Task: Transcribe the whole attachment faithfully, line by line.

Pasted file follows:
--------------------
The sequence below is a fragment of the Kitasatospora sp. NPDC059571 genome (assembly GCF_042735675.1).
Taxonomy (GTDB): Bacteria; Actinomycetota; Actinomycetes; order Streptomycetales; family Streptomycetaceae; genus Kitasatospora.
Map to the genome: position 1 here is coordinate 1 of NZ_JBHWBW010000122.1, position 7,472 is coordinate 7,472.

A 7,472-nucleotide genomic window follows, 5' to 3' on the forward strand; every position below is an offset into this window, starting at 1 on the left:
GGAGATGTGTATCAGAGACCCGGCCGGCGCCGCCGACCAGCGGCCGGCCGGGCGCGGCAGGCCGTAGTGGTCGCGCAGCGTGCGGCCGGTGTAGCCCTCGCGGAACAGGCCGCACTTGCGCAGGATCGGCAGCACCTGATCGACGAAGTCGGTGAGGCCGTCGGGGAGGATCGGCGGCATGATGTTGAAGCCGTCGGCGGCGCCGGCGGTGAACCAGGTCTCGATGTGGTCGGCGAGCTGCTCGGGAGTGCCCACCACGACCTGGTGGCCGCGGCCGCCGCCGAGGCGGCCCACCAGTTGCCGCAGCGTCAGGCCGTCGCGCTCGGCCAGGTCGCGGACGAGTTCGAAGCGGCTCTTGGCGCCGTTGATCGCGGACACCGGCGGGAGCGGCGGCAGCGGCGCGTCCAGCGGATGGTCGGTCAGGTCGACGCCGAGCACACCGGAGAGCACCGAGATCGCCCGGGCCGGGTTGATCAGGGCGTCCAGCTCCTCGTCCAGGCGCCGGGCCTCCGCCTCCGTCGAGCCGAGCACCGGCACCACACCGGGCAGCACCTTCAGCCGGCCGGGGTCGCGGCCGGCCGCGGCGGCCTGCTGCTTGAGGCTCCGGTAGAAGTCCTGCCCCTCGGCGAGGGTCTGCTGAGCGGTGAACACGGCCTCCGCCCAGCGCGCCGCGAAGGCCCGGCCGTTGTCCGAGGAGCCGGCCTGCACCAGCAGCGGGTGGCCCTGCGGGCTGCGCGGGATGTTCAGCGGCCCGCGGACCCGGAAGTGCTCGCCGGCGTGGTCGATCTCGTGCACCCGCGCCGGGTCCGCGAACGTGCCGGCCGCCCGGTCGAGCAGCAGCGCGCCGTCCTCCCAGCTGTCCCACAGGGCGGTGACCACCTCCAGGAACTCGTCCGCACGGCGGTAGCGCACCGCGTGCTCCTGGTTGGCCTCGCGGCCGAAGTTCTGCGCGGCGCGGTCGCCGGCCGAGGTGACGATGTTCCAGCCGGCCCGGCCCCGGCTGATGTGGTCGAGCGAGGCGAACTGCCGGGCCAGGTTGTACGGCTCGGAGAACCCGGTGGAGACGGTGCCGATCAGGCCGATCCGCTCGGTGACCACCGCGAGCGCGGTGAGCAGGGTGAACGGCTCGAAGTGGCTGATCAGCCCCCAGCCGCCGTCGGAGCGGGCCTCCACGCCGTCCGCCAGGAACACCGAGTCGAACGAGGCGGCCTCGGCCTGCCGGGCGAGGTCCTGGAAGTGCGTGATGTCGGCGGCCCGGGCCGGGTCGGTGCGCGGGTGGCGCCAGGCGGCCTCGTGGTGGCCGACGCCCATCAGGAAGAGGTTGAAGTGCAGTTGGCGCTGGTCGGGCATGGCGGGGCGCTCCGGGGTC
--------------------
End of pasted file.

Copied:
The sequence below is a fragment of the Kitasatospora sp. NPDC059571 genome (assembly GCF_042735675.1).
Taxonomy (GTDB): Bacteria; Actinomycetota; Actinomycetes; order Streptomycetales; family Streptomycetaceae; genus Kitasatospora.
Map to the genome: position 1 here is coordinate 1 of NZ_JBHWBW010000122.1, position 7,472 is coordinate 7,472.

A 7,472-nucleotide genomic window follows, 5' to 3' on the forward strand; every position below is an offset into this window, starting at 1 on the left:
GGAGATGTGTATCAGAGACCCGGCCGGCGCCGCCGACCAGCGGCCGGCCGGGCGCGGCAGGCCGTAGTGGTCGCGCAGCGTGCGGCCGGTGTAGCCCTCGCGGAACAGGCCGCACTTGCGCAGGATCGGCAGCACCTGATCGACGAAGTCGGTGAGGCCGTCGGGGAGGATCGGCGGCATGATGTTGAAGCCGTCGGCGGCGCCGGCGGTGAACCAGGTCTCGATGTGGTCGGCGAGCTGCTCGGGAGTGCCCACCACGACCTGGTGGCCGCGGCCGCCGCCGAGGCGGCCCACCAGTTGCCGCAGCGTCAGGCCGTCGCGCTCGGCCAGGTCGCGGACGAGTTCGAAGCGGCTCTTGGCGCCGTTGATCGCGGACACCGGCGGGAGCGGCGGCAGCGGCGCGTCCAGCGGATGGTCGGTCAGGTCGACGCCGAGCACACCGGAGAGCACCGAGATCGCCCGGGCCGGGTTGATCAGGGCGTCCAGCTCCTCGTCCAGGCGCCGGGCCTCCGCCTCCGTCGAGCCGAGCACCGGCACCACACCGGGCAGCACCTTCAGCCGGCCGGGGTCGCGGCCGGCCGCGGCGGCCTGCTGCTTGAGGCTCCGGTAGAAGTCCTGCCCCTCGGCGAGGGTCTGCTGAGCGGTGAACACGGCCTCCGCCCAGCGCGCCGCGAAGGCCCGGCCGTTGTCCGAGGAGCCGGCCTGCACCAGCAGCGGGTGGCCCTGCGGGCTGCGCGGGATGTTCAGCGGCCCGCGGACCCGGAAGTGCTCGCCGGCGTGGTCGATCTCGTGCACCCGCGCCGGGTCCGCGAACGTGCCGGCCGCCCGGTCGAGCAGCAGCGCGCCGTCCTCCCAGCTGTCCCACAGGGCGGTGACCACCTCCAGGAACTCGTCCGCACGGCGGTAGCGCACCGCGTGCTCCTGGTTGGCCTCGCGGCCGAAGTTCTGCGCGGCGCGGTCGCCGGCCGAGGTGACGATGTTCCAGCCGGCCCGGCCCCGGCTGATGTGGTCGAGCGAGGCGAACTGCCGGGCCAGGTTGTACGGCTCGGAGAACCCGGTGGAGACGGTGCCGATCAGGCCGATCCGCTCGGTGACCACCGCGAGCGCGGTGAGCAGGGTGAACGGCTCGAAGTGGCTGATCAGCCCCCAGCCGCCGTCGGAGCGGGCCTCCACGCCGTCCGCCAGGAACACCGAGTCGAACGAGGCGGCCTCGGCCTGCCGGGCGAGGTCCTGGAAGTGCGTGATGTCGGCGGCCCGGGCCGGGTCGGTGCGCGGGTGGCGCCAGGCGGCCTCGTGGTGGCCGACGCCCATCAGGAAGAGGTTGAAGTGCAGTTGGCGCTGGTCGGGCATGGCGGGGCGCTCCGGGGTC